Geneva – The International Air Transport Association (IATA) released research on the training requirements for the aviation workforce as the industry starts to recover from the COVID-19 crisis.
According to a global survey of some 800 human resources (HR) leaders in the aviation industry responsible for learning and development, right-skilling existing workers and ensuring that new hires from outside aviation can quickly acquire the necessary skills will be key to successfully building the post-pandemic workforce.
To achieve this, training programs will need to be adapted, with around half the HR respondents stating that their top priority is to assess available workforce skills and map these against their organization’s competency requirements. This will form the basis for the required training curriculums. The pandemic had already forced many airlines and other companies in the value chain, like ground service providers, to assess what overall skills their employees possessed to adapt to new operational requirements. A case in point was the need to load cargo in cabins of passenger aircraft repurposed to carry cargo only.
As demand for air travel recovers, companies will be bringing back employees but will also be hiring from outside the industry. Results from the survey show that the topics of safety, operations, security, and economic disciplines have been identified as the main areas where training will be required to master the current situation. Safety was highlighted as particularly critical for airlines, ground service providers and airports.
“IATA has been providing training for aviation professionals for nearly 50 years. The technical nature of our industry, coupled with stringent requirements defined by the regulators, drive the necessity for standardized training across the sector. Given the fact that the COVID-19 crisis forced many companies to either completely halt or drastically scale down training, we will continue to adapt our portfolio to ensure that we can contribute to the industry’s restart,” said Frédéric Leger, Interim Senior Vice President, Commercial Products and Services at IATA & Cargo Network Services (CNS) President.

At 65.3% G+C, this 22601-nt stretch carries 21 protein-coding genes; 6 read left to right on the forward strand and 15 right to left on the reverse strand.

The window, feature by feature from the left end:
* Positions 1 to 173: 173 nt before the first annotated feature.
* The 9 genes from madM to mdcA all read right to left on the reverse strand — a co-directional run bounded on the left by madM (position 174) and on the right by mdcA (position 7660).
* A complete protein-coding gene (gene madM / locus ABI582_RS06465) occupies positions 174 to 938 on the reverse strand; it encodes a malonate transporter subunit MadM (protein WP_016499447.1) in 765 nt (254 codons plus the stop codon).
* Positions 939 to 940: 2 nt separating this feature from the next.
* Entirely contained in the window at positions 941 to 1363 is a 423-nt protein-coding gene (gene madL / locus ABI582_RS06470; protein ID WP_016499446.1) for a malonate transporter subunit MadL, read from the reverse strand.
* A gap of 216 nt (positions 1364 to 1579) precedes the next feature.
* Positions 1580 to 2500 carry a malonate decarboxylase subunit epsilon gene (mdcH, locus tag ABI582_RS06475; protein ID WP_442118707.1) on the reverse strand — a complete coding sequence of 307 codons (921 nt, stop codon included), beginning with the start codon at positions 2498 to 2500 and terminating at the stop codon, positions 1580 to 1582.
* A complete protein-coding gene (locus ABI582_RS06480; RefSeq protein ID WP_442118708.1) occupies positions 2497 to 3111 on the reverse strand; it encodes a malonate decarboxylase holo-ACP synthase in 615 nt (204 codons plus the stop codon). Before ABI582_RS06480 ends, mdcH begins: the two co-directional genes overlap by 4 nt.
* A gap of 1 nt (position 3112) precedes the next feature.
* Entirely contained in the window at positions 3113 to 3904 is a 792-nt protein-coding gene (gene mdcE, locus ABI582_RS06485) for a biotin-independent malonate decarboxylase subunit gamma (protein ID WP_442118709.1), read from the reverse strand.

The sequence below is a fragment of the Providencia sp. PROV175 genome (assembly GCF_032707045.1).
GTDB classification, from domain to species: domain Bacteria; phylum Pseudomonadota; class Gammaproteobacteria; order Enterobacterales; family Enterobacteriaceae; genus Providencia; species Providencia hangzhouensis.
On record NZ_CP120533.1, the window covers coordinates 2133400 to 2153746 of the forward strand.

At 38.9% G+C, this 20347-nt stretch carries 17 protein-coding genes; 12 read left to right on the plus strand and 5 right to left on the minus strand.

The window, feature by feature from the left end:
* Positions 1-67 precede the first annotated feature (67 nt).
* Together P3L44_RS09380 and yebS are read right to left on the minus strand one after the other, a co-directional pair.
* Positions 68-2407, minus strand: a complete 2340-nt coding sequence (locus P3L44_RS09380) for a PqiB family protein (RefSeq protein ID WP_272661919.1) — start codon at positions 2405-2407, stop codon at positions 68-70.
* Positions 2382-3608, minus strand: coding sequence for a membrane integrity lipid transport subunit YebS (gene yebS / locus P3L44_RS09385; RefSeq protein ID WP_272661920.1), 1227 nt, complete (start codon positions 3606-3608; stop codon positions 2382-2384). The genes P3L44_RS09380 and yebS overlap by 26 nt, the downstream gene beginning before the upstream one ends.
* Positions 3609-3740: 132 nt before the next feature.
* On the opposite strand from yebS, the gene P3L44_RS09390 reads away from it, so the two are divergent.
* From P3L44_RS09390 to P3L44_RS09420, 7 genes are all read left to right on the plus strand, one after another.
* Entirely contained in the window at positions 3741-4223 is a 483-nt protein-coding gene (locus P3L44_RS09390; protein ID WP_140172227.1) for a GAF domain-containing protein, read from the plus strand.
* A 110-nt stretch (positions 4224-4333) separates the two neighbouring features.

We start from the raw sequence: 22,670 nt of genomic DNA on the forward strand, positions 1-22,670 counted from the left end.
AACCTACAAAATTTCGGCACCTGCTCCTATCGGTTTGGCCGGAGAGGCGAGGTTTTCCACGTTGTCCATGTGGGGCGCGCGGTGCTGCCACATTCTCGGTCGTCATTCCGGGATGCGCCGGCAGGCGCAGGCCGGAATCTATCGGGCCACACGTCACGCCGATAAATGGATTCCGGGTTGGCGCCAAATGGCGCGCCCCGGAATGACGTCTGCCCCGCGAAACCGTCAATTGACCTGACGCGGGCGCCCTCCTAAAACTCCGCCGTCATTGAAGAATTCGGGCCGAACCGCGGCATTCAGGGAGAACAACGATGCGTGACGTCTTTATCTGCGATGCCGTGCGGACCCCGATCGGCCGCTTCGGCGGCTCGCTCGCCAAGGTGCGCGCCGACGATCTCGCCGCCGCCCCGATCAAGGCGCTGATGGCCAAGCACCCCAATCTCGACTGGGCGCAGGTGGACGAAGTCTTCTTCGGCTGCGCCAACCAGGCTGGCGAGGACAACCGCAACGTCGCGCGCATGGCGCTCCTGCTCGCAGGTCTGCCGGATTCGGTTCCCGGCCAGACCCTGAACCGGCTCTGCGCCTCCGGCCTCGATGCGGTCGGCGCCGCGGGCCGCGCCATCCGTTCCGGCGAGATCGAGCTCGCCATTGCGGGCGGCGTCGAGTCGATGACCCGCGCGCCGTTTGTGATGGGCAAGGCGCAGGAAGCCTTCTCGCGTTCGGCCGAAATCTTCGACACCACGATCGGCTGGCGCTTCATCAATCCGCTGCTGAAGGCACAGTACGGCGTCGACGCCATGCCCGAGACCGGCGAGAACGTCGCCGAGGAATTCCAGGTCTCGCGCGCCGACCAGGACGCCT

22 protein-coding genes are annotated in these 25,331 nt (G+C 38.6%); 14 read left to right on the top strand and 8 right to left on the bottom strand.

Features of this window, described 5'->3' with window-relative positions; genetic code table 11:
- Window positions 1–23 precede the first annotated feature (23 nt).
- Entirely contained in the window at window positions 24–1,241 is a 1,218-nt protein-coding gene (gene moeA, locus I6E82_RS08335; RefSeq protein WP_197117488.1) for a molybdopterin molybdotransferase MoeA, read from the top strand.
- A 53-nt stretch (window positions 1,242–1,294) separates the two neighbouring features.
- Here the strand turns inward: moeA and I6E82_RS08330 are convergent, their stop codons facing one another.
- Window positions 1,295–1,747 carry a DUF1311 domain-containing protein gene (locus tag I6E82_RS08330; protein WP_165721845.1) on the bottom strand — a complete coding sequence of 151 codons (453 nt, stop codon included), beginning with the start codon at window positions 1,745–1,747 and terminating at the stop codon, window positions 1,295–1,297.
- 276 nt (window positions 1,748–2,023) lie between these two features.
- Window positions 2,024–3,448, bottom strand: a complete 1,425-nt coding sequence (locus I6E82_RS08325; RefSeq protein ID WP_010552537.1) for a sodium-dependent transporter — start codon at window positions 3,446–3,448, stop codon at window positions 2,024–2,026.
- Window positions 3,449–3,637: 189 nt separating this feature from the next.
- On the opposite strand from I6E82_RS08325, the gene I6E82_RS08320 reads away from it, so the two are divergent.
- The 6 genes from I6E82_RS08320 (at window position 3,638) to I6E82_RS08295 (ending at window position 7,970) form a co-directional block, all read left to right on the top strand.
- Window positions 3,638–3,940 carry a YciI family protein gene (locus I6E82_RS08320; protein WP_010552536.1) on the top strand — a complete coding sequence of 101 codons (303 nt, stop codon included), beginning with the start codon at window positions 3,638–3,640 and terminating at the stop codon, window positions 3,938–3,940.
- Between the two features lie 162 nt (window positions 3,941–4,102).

In training delivery, focus will shift to digital methods as opposed to conventional classroom training:
- 36% of the respondents have already moved their focus to distance / e-learning
- 85% of the respondents said that online learning including virtual classrooms will play an important role in the recovery
Digital learning options already played a key role in some of the initiatives IATA offered in supporting the industry during the pandemic, such as:
- A special online training course for former cabin crew to help them realize their potential outside the industry
- Virtual classroom training for temperature-controlled cargo operations to support the vaccine transport
- An eLearning module for the transport of pharma products and vaccines by air
- Training on Ground Support Equipment to support ground handlers in managing their supply during the pandemic and enabling maintenance of vital equipment.
- Transforming critical training courses – such as dangerous goods – into a virtual format to enable attendance in the face of travel restrictions.
As aviation rebuilds, topics such as sustainability and digitalization will gain in importance. IATA is already working with several academic partners to design courses on sustainability to attract new talent and help shape the future of aviation. Furthermore, a new cross-functional Aeronautical Skills IATA Working Group will ensure that the future training requirements are in line with the needs brought about by the digital transformation of the industry.
“IATA continues to be ready to support the training needs of the aviation value chain. During the COVID-19 pandemic we have shown that we can quickly adapt to changing requirements. With the groundwork done on sustainability and digitalization, we are preparing to satisfy the needs of tomorrow’s aviation workforce,” said Leger.
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Notes for Editors:
Notes for Editors:
- IATA (International Air Transport Association) represents some 300 airlines comprising 83% of global air traffic.
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